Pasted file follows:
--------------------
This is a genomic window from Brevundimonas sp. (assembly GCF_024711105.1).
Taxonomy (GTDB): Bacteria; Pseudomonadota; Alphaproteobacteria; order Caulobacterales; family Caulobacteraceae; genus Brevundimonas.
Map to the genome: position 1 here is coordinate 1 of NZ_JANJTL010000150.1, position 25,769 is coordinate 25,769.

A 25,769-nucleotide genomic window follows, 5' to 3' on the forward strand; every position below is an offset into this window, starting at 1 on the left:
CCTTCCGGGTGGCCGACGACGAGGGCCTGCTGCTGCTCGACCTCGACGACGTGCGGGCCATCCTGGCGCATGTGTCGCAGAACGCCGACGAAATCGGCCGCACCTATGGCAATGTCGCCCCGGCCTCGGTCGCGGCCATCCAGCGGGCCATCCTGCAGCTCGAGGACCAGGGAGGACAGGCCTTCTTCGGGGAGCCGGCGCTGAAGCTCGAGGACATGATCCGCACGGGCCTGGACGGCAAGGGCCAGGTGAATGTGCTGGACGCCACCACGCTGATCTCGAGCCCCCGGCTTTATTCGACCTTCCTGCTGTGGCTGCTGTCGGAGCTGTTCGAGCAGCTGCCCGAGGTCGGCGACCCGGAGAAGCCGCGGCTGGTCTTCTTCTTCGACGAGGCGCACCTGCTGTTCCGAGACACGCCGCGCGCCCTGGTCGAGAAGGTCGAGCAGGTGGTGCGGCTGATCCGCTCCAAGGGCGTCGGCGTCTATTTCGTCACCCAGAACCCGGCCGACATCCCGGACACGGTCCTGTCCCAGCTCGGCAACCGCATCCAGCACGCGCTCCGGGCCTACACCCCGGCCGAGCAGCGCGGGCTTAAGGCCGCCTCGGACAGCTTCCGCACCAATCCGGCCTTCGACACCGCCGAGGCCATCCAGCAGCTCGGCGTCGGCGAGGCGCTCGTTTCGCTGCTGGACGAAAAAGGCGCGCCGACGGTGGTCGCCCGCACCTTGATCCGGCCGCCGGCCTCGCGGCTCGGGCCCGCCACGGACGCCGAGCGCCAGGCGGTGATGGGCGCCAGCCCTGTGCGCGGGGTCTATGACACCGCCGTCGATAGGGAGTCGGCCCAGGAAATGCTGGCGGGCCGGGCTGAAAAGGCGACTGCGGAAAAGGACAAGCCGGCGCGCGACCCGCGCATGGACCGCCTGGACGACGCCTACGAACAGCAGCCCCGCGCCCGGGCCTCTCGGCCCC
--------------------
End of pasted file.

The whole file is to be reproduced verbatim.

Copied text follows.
This is a genomic window from Brevundimonas sp. (assembly GCF_024711105.1).
Taxonomy (GTDB): Bacteria; Pseudomonadota; Alphaproteobacteria; order Caulobacterales; family Caulobacteraceae; genus Brevundimonas.
Map to the genome: position 1 here is coordinate 1 of NZ_JANJTL010000150.1, position 25,769 is coordinate 25,769.

A 25,769-nucleotide genomic window follows, 5' to 3' on the forward strand; every position below is an offset into this window, starting at 1 on the left:
CCTTCCGGGTGGCCGACGACGAGGGCCTGCTGCTGCTCGACCTCGACGACGTGCGGGCCATCCTGGCGCATGTGTCGCAGAACGCCGACGAAATCGGCCGCACCTATGGCAATGTCGCCCCGGCCTCGGTCGCGGCCATCCAGCGGGCCATCCTGCAGCTCGAGGACCAGGGAGGACAGGCCTTCTTCGGGGAGCCGGCGCTGAAGCTCGAGGACATGATCCGCACGGGCCTGGACGGCAAGGGCCAGGTGAATGTGCTGGACGCCACCACGCTGATCTCGAGCCCCCGGCTTTATTCGACCTTCCTGCTGTGGCTGCTGTCGGAGCTGTTCGAGCAGCTGCCCGAGGTCGGCGACCCGGAGAAGCCGCGGCTGGTCTTCTTCTTCGACGAGGCGCACCTGCTGTTCCGAGACACGCCGCGCGCCCTGGTCGAGAAGGTCGAGCAGGTGGTGCGGCTGATCCGCTCCAAGGGCGTCGGCGTCTATTTCGTCACCCAGAACCCGGCCGACATCCCGGACACGGTCCTGTCCCAGCTCGGCAACCGCATCCAGCACGCGCTCCGGGCCTACACCCCGGCCGAGCAGCGCGGGCTTAAGGCCGCCTCGGACAGCTTCCGCACCAATCCGGCCTTCGACACCGCCGAGGCCATCCAGCAGCTCGGCGTCGGCGAGGCGCTCGTTTCGCTGCTGGACGAAAAAGGCGCGCCGACGGTGGTCGCCCGCACCTTGATCCGGCCGCCGGCCTCGCGGCTCGGGCCCGCCACGGACGCCGAGCGCCAGGCGGTGATGGGCGCCAGCCCTGTGCGCGGGGTCTATGACACCGCCGTCGATAGGGAGTCGGCCCAGGAAATGCTGGCGGGCCGGGCTGAAAAGGCGACTGCGGAAAAGGACAAGCCGGCGCGCGACCCGCGCATGGACCGCCTGGACGACGCCTACGAACAGCAGCCCCGCGCCCGGGCCTCTCGGCCCC